Now all roads lead to France and heavy is the tread
Of the living; but the dead returning lightly dance.
Edward Thomas, Roads

Wednesday, December 23, 2020

Recommended: Messy Nessy Remembers the Forgotten Doughnut Heroines of Wartime

The doughnut–America’s favorite indulgence–has an unexpected heroic history. Despite having been invented in the 1800s, the doughnut wasn’t popularized until WWI, when the ring-shaped pastries brought comfort to thousands of soldiers serving in the trenches during the brutal years far from home. The Salvation Army, a well-known Christian charitable foundation, became the first prominent organization to provide soldiers with fried doughnuts on the front lines of the Great War, thanks to the brave women whose story has remained a footnote in wartime history.

Although only about 250 volunteers were sent to the French trenches, these women were eventually able to turn out 8,000 doughnuts a day and news of these “doughnut girls” spread quickly throughout France and the U.S. The women traveled with their troops to the front lines, piling their supplies into the ammunition train and moving through the night. Often, army generals weren’t fond of women being so close to combat, but the ladies were determined to dish out their doughnuts to the troops.

Continue Reading at Messy Nessy's Cabinet of Chic Curiosities


PS:  When you click through you will see Nessy has gathered a Simply Fabulous collection of wartime Doughnut phots.


  1. Doughnuts were featured in an article by Don Martin in the New York Herald of April 5, 1918 with a subtitle “Volunteers Also Risk Lives to Prevent Destruction of Doughnuts on Way to Front.”
    After two days’ shelling, day and night, the Germans ruined a Salvation Army truck, but its precious cargo of doughnuts successfully was removed by volunteers.
    That the Salvation Army might not be hampered by the loss of its truck, the engineering corps sent word it would transport to the trenches doughnuts and such other dainties as the Salvationists may wish to send. The Red Cross, seeing the HERALD’s story, also came to the Salvationists’ aid and offered trucks, and then the Quartermaster’s Department added its assistance so that the soldiers’ supply of doughnuts be not cut off.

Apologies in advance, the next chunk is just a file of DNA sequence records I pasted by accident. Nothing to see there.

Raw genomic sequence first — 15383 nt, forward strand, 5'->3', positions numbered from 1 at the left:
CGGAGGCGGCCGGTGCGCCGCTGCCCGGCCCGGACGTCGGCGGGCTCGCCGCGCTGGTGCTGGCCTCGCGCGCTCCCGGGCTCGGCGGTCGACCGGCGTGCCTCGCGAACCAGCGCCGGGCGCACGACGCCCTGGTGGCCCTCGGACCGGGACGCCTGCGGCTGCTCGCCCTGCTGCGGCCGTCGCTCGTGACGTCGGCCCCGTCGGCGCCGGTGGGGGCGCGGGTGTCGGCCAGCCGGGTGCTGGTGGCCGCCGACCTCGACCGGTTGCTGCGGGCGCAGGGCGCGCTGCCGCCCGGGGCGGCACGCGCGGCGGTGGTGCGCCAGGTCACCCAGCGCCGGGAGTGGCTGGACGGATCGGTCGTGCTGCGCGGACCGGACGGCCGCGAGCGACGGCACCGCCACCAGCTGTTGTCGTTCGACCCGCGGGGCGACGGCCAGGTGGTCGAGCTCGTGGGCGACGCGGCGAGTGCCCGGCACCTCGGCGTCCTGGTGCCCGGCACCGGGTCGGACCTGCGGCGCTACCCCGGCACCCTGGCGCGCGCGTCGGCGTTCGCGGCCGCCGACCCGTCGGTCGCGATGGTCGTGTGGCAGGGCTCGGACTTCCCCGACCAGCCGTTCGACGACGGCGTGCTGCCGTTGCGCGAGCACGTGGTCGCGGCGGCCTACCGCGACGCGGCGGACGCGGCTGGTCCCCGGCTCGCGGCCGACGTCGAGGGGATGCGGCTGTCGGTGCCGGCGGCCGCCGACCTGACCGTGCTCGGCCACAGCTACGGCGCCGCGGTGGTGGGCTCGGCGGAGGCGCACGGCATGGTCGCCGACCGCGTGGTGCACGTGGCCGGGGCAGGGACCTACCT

“Trench life without doughnuts is hardly worthwhile,” said a Texas lad. “Give us doughnuts hot and strong and we will stay in the front line permanently.”

  2. Another article about doughnuts by Don Martin in the New York Herald of April 25, 1918, told the wonderful story of “Mother Burdick Of Trenches” the Ministering Angel To Men In France, From Texas To Maine.”
    From one end of the line to the other she is known as “Mother Burdick.” When the boys come back from the land of the shivery patrols they drop in to say “Hello.” When they are resting after their shift in the trenches they hang around to help her or to do the heavy work for her understudies, Miss Myrtle Turkington and Miss Gladys McIntyre.
    “Hello, Mother!” said a rough raw-boned, red haired private nicknamed Texas. “How are the doughnuts? From head to toe he bore the grime of the trenches. “You don’t want a doughnut—a great, big man like you. You want a meal. Now sit down—do’s I tell you.” Texas sat down. Mother Burdick’s wish is a first line command.
    “You’ll have to excuse me if I keep on with my work,” she said apologetically. “We’re sending a thousand doughnuts over to the trenches to-day, and there’s no one to make them but me and Miss McIntyre here. The boys like them better than anything else we can give them except”--- She gave a half dozen brawny soldiers an opportunity to finish the sentence and they all did, in chorus:- “Except apple pie.”
    “But you can’t have apple pie only Sundays,” said Mother Burdick firmly. “It’s a luxury. I’ll stuff you so full of apple pie you’d bust if I had the apples and the sugar and the time to make it. You’re lucky to get doughnuts.” “Lucky! Say, Mother, the war’d be lost without your doughnuts!”
    Mother Burdick and her husband, Floyd O. Burdick, both from Texas, are verily among the ministering angels of the war. “We decided we’d come over here and do the very things the boys’ mothers would do if they were here. They like doughnuts, the poor boys, and so we make doughnuts, and make ‘em and make ‘em and make ‘em, and if I had the flour and the lard, I’d make tens of thousands more and send ‘em up in those trenches you can see from the top of the hill yonder. But if the officers would only let me and the girls here go up in the trenches! We want to carry the doughnuts and chocolate up there ourselves, but the officers say we can’t.” “That’s ‘cause they’re taking no chance on losing you,” said Texas.